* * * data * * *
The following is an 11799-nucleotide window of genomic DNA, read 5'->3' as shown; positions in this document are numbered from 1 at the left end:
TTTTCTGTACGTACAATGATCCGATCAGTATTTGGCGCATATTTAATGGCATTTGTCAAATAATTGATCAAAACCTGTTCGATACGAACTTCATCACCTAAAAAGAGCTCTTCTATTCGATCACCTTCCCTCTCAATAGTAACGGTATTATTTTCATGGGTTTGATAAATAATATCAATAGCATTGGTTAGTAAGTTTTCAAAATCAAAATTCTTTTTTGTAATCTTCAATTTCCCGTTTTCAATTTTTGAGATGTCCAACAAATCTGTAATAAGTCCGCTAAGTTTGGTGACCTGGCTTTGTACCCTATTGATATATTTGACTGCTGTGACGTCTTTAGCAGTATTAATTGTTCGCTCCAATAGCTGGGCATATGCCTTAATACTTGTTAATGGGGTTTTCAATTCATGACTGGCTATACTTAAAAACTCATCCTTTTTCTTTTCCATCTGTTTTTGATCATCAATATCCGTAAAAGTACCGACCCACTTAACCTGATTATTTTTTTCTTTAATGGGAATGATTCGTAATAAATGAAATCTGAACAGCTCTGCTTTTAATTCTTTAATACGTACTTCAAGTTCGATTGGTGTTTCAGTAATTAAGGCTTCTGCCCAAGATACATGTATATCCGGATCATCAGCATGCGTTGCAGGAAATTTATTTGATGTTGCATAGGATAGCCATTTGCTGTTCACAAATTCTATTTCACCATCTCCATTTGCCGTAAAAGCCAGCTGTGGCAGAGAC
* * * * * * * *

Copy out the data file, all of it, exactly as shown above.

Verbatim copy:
The following is an 11799-nucleotide window of genomic DNA, read 5'->3' as shown; positions in this document are numbered from 1 at the left end:
TTTTCTGTACGTACAATGATCCGATCAGTATTTGGCGCATATTTAATGGCATTTGTCAAATAATTGATCAAAACCTGTTCGATACGAACTTCATCACCTAAAAAGAGCTCTTCTATTCGATCACCTTCCCTCTCAATAGTAACGGTATTATTTTCATGGGTTTGATAAATAATATCAATAGCATTGGTTAGTAAGTTTTCAAAATCAAAATTCTTTTTTGTAATCTTCAATTTCCCGTTTTCAATTTTTGAGATGTCCAACAAATCTGTAATAAGTCCGCTAAGTTTGGTGACCTGGCTTTGTACCCTATTGATATATTTGACTGCTGTGACGTCTTTAGCAGTATTAATTGTTCGCTCCAATAGCTGGGCATATGCCTTAATACTTGTTAATGGGGTTTTCAATTCATGACTGGCTATACTTAAAAACTCATCCTTTTTCTTTTCCATCTGTTTTTGATCATCAATATCCGTAAAAGTACCGACCCACTTAACCTGATTATTTTTTTCTTTAATGGGAATGATTCGTAATAAATGAAATCTGAACAGCTCTGCTTTTAATTCTTTAATACGTACTTCAAGTTCGATTGGTGTTTCAGTAATTAAGGCTTCTGCCCAAGATACATGTATATCCGGATCATCAGCATGCGTTGCAGGAAATTTATTTGATGTTGCATAGGATAGCCATTTGCTGTTCACAAATTCTATTTCACCATCTCCATTTGCCGTAAAAGCCAGCTGTGGCAGAGAC